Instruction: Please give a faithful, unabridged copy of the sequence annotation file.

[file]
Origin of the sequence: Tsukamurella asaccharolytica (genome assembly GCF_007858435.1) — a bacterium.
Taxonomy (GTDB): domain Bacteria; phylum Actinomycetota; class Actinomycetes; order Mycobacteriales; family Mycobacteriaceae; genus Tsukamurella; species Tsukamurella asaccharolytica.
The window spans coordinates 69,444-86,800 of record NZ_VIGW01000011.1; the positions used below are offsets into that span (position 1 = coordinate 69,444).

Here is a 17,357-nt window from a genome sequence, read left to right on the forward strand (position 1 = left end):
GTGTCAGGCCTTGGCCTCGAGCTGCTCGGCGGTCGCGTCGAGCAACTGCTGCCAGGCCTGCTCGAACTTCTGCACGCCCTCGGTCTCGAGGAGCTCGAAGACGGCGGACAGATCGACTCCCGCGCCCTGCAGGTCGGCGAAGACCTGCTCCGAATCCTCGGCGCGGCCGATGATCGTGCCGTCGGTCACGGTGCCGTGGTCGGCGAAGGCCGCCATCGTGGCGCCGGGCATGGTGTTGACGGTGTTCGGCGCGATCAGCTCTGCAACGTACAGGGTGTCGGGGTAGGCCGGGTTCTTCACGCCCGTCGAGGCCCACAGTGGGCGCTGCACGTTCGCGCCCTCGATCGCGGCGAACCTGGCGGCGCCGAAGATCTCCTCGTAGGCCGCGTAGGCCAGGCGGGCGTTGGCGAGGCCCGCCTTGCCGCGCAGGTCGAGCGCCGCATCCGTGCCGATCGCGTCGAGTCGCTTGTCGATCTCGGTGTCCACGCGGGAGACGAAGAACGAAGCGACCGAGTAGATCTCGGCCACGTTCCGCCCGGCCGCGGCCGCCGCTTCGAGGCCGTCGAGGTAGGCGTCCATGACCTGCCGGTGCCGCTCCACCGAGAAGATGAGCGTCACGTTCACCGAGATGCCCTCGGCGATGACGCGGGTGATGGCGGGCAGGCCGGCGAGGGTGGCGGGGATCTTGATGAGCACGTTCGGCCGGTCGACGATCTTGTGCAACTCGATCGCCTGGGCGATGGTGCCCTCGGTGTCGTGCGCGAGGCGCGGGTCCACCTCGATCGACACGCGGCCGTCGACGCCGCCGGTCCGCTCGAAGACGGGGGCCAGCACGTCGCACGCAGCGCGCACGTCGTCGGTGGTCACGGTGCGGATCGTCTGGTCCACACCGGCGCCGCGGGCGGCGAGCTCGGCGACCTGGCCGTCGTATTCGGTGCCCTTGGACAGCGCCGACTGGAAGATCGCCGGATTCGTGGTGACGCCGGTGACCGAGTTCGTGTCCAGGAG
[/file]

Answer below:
Origin of the sequence: Tsukamurella asaccharolytica (genome assembly GCF_007858435.1) — a bacterium.
Taxonomy (GTDB): domain Bacteria; phylum Actinomycetota; class Actinomycetes; order Mycobacteriales; family Mycobacteriaceae; genus Tsukamurella; species Tsukamurella asaccharolytica.
The window spans coordinates 69,444-86,800 of record NZ_VIGW01000011.1; the positions used below are offsets into that span (position 1 = coordinate 69,444).

Here is a 17,357-nt window from a genome sequence, read left to right on the forward strand (position 1 = left end):
GTGTCAGGCCTTGGCCTCGAGCTGCTCGGCGGTCGCGTCGAGCAACTGCTGCCAGGCCTGCTCGAACTTCTGCACGCCCTCGGTCTCGAGGAGCTCGAAGACGGCGGACAGATCGACTCCCGCGCCCTGCAGGTCGGCGAAGACCTGCTCCGAATCCTCGGCGCGGCCGATGATCGTGCCGTCGGTCACGGTGCCGTGGTCGGCGAAGGCCGCCATCGTGGCGCCGGGCATGGTGTTGACGGTGTTCGGCGCGATCAGCTCTGCAACGTACAGGGTGTCGGGGTAGGCCGGGTTCTTCACGCCCGTCGAGGCCCACAGTGGGCGCTGCACGTTCGCGCCCTCGATCGCGGCGAACCTGGCGGCGCCGAAGATCTCCTCGTAGGCCGCGTAGGCCAGGCGGGCGTTGGCGAGGCCCGCCTTGCCGCGCAGGTCGAGCGCCGCATCCGTGCCGATCGCGTCGAGTCGCTTGTCGATCTCGGTGTCCACGCGGGAGACGAAGAACGAAGCGACCGAGTAGATCTCGGCCACGTTCCGCCCGGCCGCGGCCGCCGCTTCGAGGCCGTCGAGGTAGGCGTCCATGACCTGCCGGTGCCGCTCCACCGAGAAGATGAGCGTCACGTTCACCGAGATGCCCTCGGCGATGACGCGGGTGATGGCGGGCAGGCCGGCGAGGGTGGCGGGGATCTTGATGAGCACGTTCGGCCGGTCGACGATCTTGTGCAACTCGATCGCCTGGGCGATGGTGCCCTCGGTGTCGTGCGCGAGGCGCGGGTCCACCTCGATCGACACGCGGCCGTCGACGCCGCCGGTCCGCTCGAAGACGGGGGCCAGCACGTCGCACGCAGCGCGCACGTCGTCGGTGGTCACGGTGCGGATCGTCTGGTCCACACCGGCGCCGCGGGCGGCGAGCTCGGCGACCTGGCCGTCGTATTCGGTGCCCTTGGACAGCGCCGACTGGAAGATCGCCGGATTCGTGGTGACGCCGGTGACCGAGTTCGTGTCCAGGAG